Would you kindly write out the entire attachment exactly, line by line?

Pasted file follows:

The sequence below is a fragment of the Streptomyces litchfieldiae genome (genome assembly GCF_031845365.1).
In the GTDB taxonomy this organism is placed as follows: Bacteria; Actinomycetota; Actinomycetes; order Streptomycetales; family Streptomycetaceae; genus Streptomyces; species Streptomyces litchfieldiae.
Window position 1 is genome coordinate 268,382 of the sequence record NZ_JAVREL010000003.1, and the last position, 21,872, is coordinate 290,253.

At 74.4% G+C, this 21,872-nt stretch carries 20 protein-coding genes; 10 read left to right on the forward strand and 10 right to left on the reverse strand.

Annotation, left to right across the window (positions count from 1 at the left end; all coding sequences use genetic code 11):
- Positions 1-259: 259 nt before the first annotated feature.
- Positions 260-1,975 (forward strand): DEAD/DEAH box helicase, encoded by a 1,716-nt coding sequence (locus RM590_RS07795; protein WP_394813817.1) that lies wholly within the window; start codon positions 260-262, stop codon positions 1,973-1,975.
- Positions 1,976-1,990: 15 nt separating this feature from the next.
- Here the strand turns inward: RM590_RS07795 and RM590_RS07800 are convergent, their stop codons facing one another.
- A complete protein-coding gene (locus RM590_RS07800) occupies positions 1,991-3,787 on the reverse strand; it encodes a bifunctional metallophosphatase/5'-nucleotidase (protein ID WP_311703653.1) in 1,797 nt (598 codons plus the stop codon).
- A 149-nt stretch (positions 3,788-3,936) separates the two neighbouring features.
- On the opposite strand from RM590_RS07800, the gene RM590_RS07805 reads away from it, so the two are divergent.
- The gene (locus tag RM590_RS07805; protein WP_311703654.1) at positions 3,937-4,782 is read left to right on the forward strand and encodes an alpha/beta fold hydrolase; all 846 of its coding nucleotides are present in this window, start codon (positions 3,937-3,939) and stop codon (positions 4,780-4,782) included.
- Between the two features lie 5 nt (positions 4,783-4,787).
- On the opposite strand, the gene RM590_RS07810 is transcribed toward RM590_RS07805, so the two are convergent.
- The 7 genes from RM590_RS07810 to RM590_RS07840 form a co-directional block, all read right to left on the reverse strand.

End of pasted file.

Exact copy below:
The sequence below is a fragment of the Streptomyces litchfieldiae genome (genome assembly GCF_031845365.1).
In the GTDB taxonomy this organism is placed as follows: Bacteria; Actinomycetota; Actinomycetes; order Streptomycetales; family Streptomycetaceae; genus Streptomyces; species Streptomyces litchfieldiae.
Window position 1 is genome coordinate 268,382 of the sequence record NZ_JAVREL010000003.1, and the last position, 21,872, is coordinate 290,253.

At 74.4% G+C, this 21,872-nt stretch carries 20 protein-coding genes; 10 read left to right on the forward strand and 10 right to left on the reverse strand.

Annotation, left to right across the window (positions count from 1 at the left end; all coding sequences use genetic code 11):
- Positions 1-259: 259 nt before the first annotated feature.
- Positions 260-1,975 (forward strand): DEAD/DEAH box helicase, encoded by a 1,716-nt coding sequence (locus RM590_RS07795; protein WP_394813817.1) that lies wholly within the window; start codon positions 260-262, stop codon positions 1,973-1,975.
- Positions 1,976-1,990: 15 nt separating this feature from the next.
- Here the strand turns inward: RM590_RS07795 and RM590_RS07800 are convergent, their stop codons facing one another.
- A complete protein-coding gene (locus RM590_RS07800) occupies positions 1,991-3,787 on the reverse strand; it encodes a bifunctional metallophosphatase/5'-nucleotidase (protein ID WP_311703653.1) in 1,797 nt (598 codons plus the stop codon).
- A 149-nt stretch (positions 3,788-3,936) separates the two neighbouring features.
- On the opposite strand from RM590_RS07800, the gene RM590_RS07805 reads away from it, so the two are divergent.
- The gene (locus tag RM590_RS07805; protein WP_311703654.1) at positions 3,937-4,782 is read left to right on the forward strand and encodes an alpha/beta fold hydrolase; all 846 of its coding nucleotides are present in this window, start codon (positions 3,937-3,939) and stop codon (positions 4,780-4,782) included.
- Between the two features lie 5 nt (positions 4,783-4,787).
- On the opposite strand, the gene RM590_RS07810 is transcribed toward RM590_RS07805, so the two are convergent.
- The 7 genes from RM590_RS07810 to RM590_RS07840 form a co-directional block, all read right to left on the reverse strand.